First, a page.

Morgan Constable complained that a report on the website, giving the findings of recent research into driving under the influence of drugs, was biased against cannabis, inaccurate and unfair. The complaint was not upheld.

The news item, originated by the Sunday Star-Times, comprised just 10 paragraphs on the website. It reported that research had shown cannabis use could double the risk of a serious or fatal crash. It included figures for the number of New Zealand drivers found "under the influence" of cannabis since roadside drug testing was introduced at the end of 2009 and cited Canadian research published in the British Medical Journal that found acute cannabis consumption could be linked to an increase in crash rates. A breakdown of New Zealand crash statistics showed that of the 48 percent of deceased drivers who had traces of alcohol or drugs in their blood, cannabis was present in 19 percent of them, alcohol in 27 percent and a further 28 percent had traces of both alcohol and cannabis.

Mr Constable complained that the story contained no basis for the claim in its opening sentence that smoking cannabis would double the chance of a serious or fatal crash. In cases where cannabis was present it could not be assumed the driver was under its influence, he said, because cannabis remains in the body long after its effects cease to be felt. Furthermore, the Canadian researcher's conclusions were not as definite as the story suggested.

He noted the figures given in the story showed alcohol featured more in accidents yet the report concentrated on cannabis. It was part of "a continued and unjustified vilification of cannabis" that only served to prolong its prohibition. To pick one drug out of many in the research was poor journalism to the point of scare-mongering. To make matters worse, the website had not enabled comments to be made on the story.

The editor of the Sunday Star-Times said the article was not intended to be biased against cannabis. It was an accurate portrayal of the research, backing it with New Zealand statistics. "I am not qualified to comment on whether cannabis suffers unjustified vilification," he said, "but confess to a belief that driving pissed or stoned is generally a bad idea."

He said it was impossible to open every article online for comment. The failure to do so in this case was a coincidence not a conspiracy.

The editor supplied the Press Council with copies of the New Zealand and Canadian research. The newspaper's report that the research showed cannabis doubled the chance of a serious or fatal crash was based on the Canadian paper which stated: "Driving under the influence of cannabis was associated with a significantly increased risk of motor vehicle collisions compared with unimpaired driving (odds ratio 1.92 (95 percent confidence interval 1.35 to 2.73))" The research paper concluded: "Acute cannabis consumption nearly doubles the risk of a collision resulting in serious injury or death..."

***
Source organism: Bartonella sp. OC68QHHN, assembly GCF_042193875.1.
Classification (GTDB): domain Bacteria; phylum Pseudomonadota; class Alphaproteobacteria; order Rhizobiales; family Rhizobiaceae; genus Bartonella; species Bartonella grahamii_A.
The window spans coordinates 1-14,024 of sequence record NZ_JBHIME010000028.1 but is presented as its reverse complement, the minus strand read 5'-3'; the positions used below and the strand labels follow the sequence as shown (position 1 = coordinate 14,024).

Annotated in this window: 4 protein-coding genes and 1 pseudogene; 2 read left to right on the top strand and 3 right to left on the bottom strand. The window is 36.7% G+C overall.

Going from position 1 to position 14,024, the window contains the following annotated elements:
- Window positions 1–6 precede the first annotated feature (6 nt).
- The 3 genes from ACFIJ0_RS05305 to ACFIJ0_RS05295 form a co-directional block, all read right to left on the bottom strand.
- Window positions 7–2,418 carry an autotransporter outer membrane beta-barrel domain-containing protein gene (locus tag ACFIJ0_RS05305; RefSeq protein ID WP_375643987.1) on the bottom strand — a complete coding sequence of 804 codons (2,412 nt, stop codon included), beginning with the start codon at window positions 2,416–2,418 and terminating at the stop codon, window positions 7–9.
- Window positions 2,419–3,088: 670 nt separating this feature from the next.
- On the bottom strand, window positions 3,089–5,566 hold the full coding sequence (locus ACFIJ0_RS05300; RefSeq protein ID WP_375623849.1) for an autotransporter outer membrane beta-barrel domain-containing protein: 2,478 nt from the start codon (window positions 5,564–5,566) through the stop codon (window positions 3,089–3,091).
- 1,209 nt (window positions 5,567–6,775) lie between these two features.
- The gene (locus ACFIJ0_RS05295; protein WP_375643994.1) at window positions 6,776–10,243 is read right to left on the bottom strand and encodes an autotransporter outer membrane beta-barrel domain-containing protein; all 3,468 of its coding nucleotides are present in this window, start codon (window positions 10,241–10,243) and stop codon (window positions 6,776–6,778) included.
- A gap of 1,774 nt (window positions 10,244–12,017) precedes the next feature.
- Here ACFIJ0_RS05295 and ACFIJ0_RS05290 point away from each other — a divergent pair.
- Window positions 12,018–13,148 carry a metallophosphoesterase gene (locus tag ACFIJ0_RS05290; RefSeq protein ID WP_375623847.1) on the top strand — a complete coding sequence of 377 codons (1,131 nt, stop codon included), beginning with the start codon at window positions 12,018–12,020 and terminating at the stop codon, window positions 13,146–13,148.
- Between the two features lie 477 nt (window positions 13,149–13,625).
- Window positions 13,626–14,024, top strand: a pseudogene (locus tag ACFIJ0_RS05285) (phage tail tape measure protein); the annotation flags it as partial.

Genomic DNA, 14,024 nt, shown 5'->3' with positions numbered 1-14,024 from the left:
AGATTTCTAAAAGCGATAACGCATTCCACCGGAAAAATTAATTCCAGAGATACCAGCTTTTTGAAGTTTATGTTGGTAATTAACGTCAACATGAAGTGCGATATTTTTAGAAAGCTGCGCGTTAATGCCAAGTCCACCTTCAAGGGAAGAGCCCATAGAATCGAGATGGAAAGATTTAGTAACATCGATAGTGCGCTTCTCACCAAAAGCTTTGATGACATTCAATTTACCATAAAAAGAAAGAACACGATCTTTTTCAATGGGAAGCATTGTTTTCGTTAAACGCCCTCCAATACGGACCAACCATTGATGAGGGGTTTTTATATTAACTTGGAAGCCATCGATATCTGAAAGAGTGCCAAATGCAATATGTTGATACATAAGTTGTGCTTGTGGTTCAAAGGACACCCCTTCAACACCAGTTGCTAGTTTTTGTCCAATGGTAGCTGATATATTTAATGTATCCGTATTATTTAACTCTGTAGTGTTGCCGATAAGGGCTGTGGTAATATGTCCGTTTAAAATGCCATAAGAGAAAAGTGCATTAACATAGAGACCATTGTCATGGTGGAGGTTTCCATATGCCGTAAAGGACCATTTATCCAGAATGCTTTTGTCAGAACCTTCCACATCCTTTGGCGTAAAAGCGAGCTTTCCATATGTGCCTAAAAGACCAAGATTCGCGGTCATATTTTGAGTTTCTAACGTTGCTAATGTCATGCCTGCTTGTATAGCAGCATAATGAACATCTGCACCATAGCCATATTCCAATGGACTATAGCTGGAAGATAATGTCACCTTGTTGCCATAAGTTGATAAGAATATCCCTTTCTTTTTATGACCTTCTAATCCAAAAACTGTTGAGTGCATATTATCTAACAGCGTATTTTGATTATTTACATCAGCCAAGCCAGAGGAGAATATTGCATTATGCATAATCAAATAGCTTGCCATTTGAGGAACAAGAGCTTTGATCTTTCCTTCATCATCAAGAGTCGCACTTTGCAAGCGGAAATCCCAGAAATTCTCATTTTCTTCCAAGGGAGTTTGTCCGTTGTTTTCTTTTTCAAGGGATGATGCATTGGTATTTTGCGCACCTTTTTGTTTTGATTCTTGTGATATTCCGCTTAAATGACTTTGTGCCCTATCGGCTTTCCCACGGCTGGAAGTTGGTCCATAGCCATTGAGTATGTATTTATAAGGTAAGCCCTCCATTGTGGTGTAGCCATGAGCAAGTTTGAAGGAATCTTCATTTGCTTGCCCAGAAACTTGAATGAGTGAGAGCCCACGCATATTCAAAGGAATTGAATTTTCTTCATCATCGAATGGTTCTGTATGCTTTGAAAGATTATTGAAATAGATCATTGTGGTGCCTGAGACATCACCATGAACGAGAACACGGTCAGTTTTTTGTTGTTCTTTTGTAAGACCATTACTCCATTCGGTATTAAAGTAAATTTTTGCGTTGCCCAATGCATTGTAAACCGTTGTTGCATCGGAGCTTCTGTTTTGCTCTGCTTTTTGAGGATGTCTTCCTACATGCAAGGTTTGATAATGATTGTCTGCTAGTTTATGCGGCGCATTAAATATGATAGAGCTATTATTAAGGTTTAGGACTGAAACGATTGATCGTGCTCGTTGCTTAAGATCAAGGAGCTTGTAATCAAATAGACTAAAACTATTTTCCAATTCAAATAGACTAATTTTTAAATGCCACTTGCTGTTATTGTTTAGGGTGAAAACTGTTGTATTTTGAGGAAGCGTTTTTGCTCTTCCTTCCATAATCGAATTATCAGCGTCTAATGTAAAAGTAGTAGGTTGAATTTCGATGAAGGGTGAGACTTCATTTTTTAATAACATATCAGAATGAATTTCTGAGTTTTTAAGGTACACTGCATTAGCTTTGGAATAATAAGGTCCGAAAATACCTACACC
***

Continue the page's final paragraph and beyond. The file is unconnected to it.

This material was made available to the complainant who responded that the newspaper's report ought to have contained more detail of the research and the website could have given a link to it. The Council did not agree that the detail needed to be in the news item, it added nothing to the opening sentence. Nor did the Council agree that the newspaper was wrong to focus on cannabis rather than alcohol and other drugs mentioned in the New Zealand research. The effect of cannabis on driving is probably less well known.

Having read the research paper, Mr Constable suggested one particular statement in the newspaper's report was inaccurate. The news item said, "The research found cannabis significantly impaired the psychomotor response, or muscle activity linked to mental processes." However, the study had actually suggested, "cannabis impairs performance of the cognitive and motor tasks necessary for safe driving, increasing the risk of collision." The Council doubted the distinction in terms would make any difference to general readers.

It was unfortunate the website did not make the story open to reader's comments but the Council accepted that it was not practical to do this for all stories. Published comment has to be constantly moderated and websites do not have the staff to do so for all items. They choose those they believe likely to generate debates of general interest.

The newspaper's assessment of the public interest in cannabis was reflected in the brevity of its report. The complainant clearly believed the subject deserved a more extensive story, which could have noted that the Canadian study contained several statements admitting the limitations of the research and its possible applications. The New Zealand statistics report, in a note on its limitations, acknowledges that "the presence of drugs and alcohol in the study does not necessarily infer significant impairment." It admits "a lack of a strong correlation between tetrahydrocannabinol (THC) levels and driver impairment". But the newspaper's report reasonably refers to drivers "who appeared to be sufficiently impaired for police to perform a drug test".

The newspaper did not go beyond the facts and figures provided by the research. In the Council's view its succinct report was sufficiently accurate. The complaint was not upheld.

Press Council members considering the complaint were Barry Paterson, Tim Beaglehole, Pip Bruce Ferguson, Kate Coughlan, Peter Fa’afiu, Sandy Gill, Penny Harding, Keith Lees, Clive Lind, John Roughan and Stephen Stewart.


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